The National Sheep Association (NSA) said it is concerned that a significant amount of the UK’s meat production will become non-compliant for export to the EU if proposed changes are implemented meaning a veterinary attestation of health status must accompany animals destined for slaughter.
The change proposed by Defra, from a farmer declaration to a veterinary attestation, is proposed to be introduced next month in order to be fully compliant with the EU Animal Health Regulations. However, farmers, the supply chain, and veterinary surgeons are not in a place to be able to deliver this with such short notice.
NSA chief executive Phil Stocker said: “It seems that once again the farming and food industries are having to fight hard to avoid yet another ‘Brexit barrier’ to trade from Great Britain to the EU and Northern Ireland.
“What is disappointing about this is that the Defra departments dealing with it have fallen straight back into enforcement mode rather than enabling mode. There has been little effort to understand or accept the challenges that vet signed attestations bring, and no appreciation that the industry would need time for this new requirement to be implemented.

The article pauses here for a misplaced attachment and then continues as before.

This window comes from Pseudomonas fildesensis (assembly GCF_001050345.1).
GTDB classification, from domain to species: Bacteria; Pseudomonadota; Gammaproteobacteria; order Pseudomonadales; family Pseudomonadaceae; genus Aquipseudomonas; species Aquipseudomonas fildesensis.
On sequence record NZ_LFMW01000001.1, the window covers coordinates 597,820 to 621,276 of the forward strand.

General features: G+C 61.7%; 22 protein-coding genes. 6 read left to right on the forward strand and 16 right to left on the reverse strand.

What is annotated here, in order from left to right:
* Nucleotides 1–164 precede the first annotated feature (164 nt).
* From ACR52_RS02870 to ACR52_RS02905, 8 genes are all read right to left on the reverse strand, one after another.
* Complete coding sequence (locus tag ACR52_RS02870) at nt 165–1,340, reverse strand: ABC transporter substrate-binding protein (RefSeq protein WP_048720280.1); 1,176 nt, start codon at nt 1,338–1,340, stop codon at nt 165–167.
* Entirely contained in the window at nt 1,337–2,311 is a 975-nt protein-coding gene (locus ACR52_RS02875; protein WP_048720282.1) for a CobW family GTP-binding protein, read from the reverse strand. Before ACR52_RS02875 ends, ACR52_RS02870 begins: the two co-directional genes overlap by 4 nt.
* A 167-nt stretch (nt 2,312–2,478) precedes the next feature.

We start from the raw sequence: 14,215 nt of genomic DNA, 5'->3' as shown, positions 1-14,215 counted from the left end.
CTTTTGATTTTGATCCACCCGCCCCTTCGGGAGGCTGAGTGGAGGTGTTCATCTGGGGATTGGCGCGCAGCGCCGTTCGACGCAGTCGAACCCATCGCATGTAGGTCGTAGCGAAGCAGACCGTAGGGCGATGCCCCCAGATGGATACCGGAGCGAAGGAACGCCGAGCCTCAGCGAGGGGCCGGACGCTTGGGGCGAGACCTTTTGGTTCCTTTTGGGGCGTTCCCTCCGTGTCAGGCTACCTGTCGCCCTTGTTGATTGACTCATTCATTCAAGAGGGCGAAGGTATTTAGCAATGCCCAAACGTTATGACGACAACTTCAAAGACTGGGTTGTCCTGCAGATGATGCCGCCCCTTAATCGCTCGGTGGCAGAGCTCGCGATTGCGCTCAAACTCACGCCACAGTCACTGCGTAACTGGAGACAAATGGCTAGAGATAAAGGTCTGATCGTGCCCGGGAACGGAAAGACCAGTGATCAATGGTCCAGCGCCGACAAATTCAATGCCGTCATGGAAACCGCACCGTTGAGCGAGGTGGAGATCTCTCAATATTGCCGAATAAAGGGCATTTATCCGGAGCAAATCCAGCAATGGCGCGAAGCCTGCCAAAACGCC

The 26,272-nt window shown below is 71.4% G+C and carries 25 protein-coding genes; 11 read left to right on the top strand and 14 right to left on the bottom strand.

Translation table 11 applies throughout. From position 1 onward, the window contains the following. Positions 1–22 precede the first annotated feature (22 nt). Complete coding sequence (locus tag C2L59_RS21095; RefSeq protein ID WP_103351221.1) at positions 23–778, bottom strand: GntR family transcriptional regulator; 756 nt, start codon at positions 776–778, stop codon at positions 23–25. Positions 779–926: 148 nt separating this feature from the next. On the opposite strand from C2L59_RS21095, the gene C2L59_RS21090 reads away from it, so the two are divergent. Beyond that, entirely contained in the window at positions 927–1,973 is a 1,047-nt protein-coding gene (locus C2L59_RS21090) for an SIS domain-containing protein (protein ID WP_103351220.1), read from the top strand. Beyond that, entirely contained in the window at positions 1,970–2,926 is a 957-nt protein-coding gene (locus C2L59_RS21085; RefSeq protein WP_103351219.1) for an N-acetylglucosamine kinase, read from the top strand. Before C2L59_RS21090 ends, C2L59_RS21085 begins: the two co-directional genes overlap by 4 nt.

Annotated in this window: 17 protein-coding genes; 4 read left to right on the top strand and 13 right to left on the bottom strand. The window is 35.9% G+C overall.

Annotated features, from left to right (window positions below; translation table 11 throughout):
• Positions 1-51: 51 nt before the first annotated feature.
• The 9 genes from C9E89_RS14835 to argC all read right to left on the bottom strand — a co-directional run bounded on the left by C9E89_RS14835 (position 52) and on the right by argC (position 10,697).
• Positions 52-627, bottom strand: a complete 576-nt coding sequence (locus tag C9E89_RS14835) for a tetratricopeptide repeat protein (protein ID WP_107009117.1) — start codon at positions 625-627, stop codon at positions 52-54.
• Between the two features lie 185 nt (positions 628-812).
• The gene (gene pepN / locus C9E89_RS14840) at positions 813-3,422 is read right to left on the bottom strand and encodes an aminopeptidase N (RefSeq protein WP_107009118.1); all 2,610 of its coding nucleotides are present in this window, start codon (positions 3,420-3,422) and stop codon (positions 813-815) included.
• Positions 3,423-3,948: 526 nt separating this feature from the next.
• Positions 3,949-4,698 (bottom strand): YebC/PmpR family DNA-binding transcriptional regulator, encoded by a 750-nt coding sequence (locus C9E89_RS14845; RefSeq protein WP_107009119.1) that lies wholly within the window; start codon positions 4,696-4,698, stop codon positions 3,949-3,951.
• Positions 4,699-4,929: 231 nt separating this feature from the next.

“There is a very high percentage of sheep farmers who are not part of voluntary assurance schemes and there is not enough time, or vets, to do any necessary additional inspections.”
Mr Stocker said that with 72% of all meat exports and 96% of all sheep meat exports going to the EU, NSA is concerned this has the potential to have a devastating effect on farmers, auction markets and meat processors.
“The changes are likely to have an immediate impact on livestock prices here in the UK as well as causing significant and costly disruption for the supply chain,” he said.